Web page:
by Brenda Weisel Comfort
Anyone who has wrangled a screaming two-year old into church, then marched out 10 minutes later to threaten almost bodily harm knows that kids and church mix about as well as kids and family portraits–it seems like such a great idea, but the execution is a bear.
Sure, anyone can deal with a sleeping infant or an attentive ten year old, but dealing with most other ages presents parents with great amounts of frustration and not a whole lot of satisfaction until much, much later. What makes things extra difficult is that every other parishioner, who at one time or other has been in your shoes, has child-rearing amnesia. Dirty looks, shushing, and ill-timed advice are plentiful; understanding gestures, smiling, and offers of help? Not so much.
Here are some tips from a mom of six who has been in the bench trenches for 19 years and counting…
1.Take them to church and take them frequently. Although it seems counterintuitive, frequency of attendance is the best way to accustom your kids to life in the church. Lots of parents give up because it doesn’t seem to be working (ie. the kid is noisy, the kid is obnoxious, the kids is “bored”), but in fact when you quit, the kid wins. The more you go to church, the easier it becomes to go to church.
2. Go to bed early. Treat Saturday night like a school night. You wouldn’t let your child stay up late on a Wednesday, so why are letting him or her stay up late on a Saturday? Getting up early for church is more difficult when you and the kids are exhausted, so do yourself a favor and get everyone into pjs earlier.
3. Go to Great Vespers (if it’s available) and say evening prayers. In the OCA, Great Vespers on Saturday evening is typical, while in other jurisdictions, Matins or Orthros is the norm. If any of these services are an option, and you are able, attempt to be there. Make sure to say evening prayers before the kids go to bed. If possible, add some Pre-Communion prayers at the end.
4. Reduce your activity level the night before. Around here, we try to not watch TV, cruise the web, or play video games on Saturday night (sometimes we fail–especially Mel and I). Doing this reduces the noise level in the house and helps us prepare our hearts for receiving Christ the next morning. Reading books, playing board games, and being together as a family can take precedence when screens aren’t grabbing our attention.
5. Dress up for church. Wear your best clothes because you are going to God’s house. You can wear your sweats, yoga pants, jeans, and t-shirts anytime, but there aren’t many opportunities to dress up. Plus, your attire really does influence your attitude and your kids’ attitudes. On another note, if I were more organized, the kids would lay out their clothes the night before, but I’m not that organized. I am just relieved that they are wearing clean clothes.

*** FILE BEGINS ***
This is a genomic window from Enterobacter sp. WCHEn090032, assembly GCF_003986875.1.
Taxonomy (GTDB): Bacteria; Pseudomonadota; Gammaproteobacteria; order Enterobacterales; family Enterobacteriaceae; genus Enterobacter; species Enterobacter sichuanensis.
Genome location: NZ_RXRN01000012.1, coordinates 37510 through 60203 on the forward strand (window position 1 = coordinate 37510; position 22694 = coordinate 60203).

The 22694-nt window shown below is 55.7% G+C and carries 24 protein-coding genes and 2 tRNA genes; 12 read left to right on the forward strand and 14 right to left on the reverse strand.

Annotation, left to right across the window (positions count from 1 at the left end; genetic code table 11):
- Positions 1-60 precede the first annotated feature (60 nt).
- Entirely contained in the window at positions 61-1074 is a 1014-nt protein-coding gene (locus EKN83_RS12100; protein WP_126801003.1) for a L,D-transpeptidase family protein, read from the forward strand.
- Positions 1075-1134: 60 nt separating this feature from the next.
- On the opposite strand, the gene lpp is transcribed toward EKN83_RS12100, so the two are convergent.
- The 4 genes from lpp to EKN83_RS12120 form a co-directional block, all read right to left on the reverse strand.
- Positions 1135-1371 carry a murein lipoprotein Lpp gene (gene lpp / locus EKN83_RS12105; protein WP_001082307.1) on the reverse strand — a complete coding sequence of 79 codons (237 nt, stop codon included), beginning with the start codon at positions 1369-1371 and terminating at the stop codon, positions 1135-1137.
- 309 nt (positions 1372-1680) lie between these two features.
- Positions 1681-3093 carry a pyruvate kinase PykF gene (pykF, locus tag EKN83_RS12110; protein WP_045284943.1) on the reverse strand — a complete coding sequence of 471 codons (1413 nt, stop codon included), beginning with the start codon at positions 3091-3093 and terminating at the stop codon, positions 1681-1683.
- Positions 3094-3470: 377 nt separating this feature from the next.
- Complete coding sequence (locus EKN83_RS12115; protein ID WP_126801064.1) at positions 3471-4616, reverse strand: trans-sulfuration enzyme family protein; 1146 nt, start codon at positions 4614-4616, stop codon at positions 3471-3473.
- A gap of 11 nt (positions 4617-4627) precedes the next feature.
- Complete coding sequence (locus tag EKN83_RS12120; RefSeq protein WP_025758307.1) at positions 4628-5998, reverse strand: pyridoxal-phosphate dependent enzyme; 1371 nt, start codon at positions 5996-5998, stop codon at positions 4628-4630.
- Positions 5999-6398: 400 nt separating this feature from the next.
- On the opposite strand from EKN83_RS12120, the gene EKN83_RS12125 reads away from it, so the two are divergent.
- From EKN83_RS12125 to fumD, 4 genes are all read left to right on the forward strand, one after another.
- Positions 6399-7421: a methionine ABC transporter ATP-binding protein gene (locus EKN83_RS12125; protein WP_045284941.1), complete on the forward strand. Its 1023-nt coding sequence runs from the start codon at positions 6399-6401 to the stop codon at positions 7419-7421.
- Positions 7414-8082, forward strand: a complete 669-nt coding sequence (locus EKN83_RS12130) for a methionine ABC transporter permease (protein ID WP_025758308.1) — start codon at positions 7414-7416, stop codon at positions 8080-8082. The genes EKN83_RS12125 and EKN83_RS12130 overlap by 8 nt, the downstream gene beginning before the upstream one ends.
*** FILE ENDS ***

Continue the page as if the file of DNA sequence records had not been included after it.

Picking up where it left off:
6. Pray at home. Since what we do at home is a reflection of what we do at church, it’s important to pray with your kids. This allows you to teach them how to make the sign of the cross and when to make the sign of the cross. It also allows you to teach them to stand with their feet facing the icons (or in church, the altar), to hold still, and to focus on the prayers that are being said. Of course, they will fidget and drive you crazy, right up until they go to college, but that’s their job.
7. Have realistic expectations. You will spend a lot of time in the narthex or the nursery with your baby, and you will miss almost every Gospel reading because the toddler has to go potty. Sometimes you will have to give up and go home because everything falls apart and there’s no redeeming the situation because vomit is involved. You will have to attend school events for your older kids when you would rather be in church. These things happen. Try to be realistic about what you can and can’t do, then try not to complain.
8. Leave the toy box and refrigerator at home. Pretty early on, I realized that toys and food just cause trouble. For some reason, the least favorite toy always becomes the most important thing in the universe and must be wrenched from a sibling’s hands once Liturgy starts. Eventually, we only brought a kids’ prayer book and some Cheerios. For the longer services, I would bring a pencil and paper, but I usually regretted it.
9. Set an example. Be on time. Read the Gospel the night before. Follow the pre-communion fasting guidelines (unless you are pregnant or it’s medically necessary to break the fast). Don’t get into an argument in the car on the way to church. Love each other and be kind.
10. Help each other. Don’t expect your spouse to do all the kid duties in church. Help each other out by taking turns. Between the two of you, you might be present for one half of the church service! According to Mel, we spent the first 13 years of our Orthodox life in the narthex. He’s probably right.
All these things may seem impossible, but I’m here to tell you that it pays off in the long run. Our job as Orthodox parents is to pass our faith and traditions on to our kids. When they leave your home it will be too late to teach them the importance of going to church, so don’t give up! That fidgety toddler will one day grow up to be an adult, and will make her choice to be faithful, in large part because you made the choice for her when she was two.